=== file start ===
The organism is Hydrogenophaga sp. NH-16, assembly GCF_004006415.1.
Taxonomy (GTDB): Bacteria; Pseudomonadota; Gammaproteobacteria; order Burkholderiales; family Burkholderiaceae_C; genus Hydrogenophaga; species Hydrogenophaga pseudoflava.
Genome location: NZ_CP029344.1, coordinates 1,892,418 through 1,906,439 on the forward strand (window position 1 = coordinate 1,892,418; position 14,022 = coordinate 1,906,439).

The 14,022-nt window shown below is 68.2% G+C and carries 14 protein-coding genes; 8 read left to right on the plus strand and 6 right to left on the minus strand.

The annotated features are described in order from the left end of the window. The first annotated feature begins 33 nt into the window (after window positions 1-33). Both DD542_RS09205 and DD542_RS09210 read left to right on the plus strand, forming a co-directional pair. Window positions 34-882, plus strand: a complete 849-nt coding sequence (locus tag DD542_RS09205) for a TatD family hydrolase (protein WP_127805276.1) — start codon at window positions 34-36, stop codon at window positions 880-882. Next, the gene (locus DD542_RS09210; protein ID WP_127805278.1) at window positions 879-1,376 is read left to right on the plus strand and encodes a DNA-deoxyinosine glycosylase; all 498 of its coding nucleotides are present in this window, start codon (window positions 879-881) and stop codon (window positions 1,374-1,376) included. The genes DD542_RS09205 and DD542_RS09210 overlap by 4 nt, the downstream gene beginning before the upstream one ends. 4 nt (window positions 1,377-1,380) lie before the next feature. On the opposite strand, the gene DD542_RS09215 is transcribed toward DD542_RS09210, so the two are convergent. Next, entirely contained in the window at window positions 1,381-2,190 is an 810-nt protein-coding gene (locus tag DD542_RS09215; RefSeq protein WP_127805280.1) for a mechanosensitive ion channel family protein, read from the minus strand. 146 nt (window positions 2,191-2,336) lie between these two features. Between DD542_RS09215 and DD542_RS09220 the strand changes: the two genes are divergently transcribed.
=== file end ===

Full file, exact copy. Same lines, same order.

The organism is Hydrogenophaga sp. NH-16, assembly GCF_004006415.1.
Taxonomy (GTDB): Bacteria; Pseudomonadota; Gammaproteobacteria; order Burkholderiales; family Burkholderiaceae_C; genus Hydrogenophaga; species Hydrogenophaga pseudoflava.
Genome location: NZ_CP029344.1, coordinates 1,892,418 through 1,906,439 on the forward strand (window position 1 = coordinate 1,892,418; position 14,022 = coordinate 1,906,439).

The 14,022-nt window shown below is 68.2% G+C and carries 14 protein-coding genes; 8 read left to right on the plus strand and 6 right to left on the minus strand.

The annotated features are described in order from the left end of the window. The first annotated feature begins 33 nt into the window (after window positions 1-33). Both DD542_RS09205 and DD542_RS09210 read left to right on the plus strand, forming a co-directional pair. Window positions 34-882, plus strand: a complete 849-nt coding sequence (locus tag DD542_RS09205) for a TatD family hydrolase (protein WP_127805276.1) — start codon at window positions 34-36, stop codon at window positions 880-882. Next, the gene (locus DD542_RS09210; protein ID WP_127805278.1) at window positions 879-1,376 is read left to right on the plus strand and encodes a DNA-deoxyinosine glycosylase; all 498 of its coding nucleotides are present in this window, start codon (window positions 879-881) and stop codon (window positions 1,374-1,376) included. The genes DD542_RS09205 and DD542_RS09210 overlap by 4 nt, the downstream gene beginning before the upstream one ends. 4 nt (window positions 1,377-1,380) lie before the next feature. On the opposite strand, the gene DD542_RS09215 is transcribed toward DD542_RS09210, so the two are convergent. Next, entirely contained in the window at window positions 1,381-2,190 is an 810-nt protein-coding gene (locus tag DD542_RS09215; RefSeq protein WP_127805280.1) for a mechanosensitive ion channel family protein, read from the minus strand. 146 nt (window positions 2,191-2,336) lie between these two features. Between DD542_RS09215 and DD542_RS09220 the strand changes: the two genes are divergently transcribed.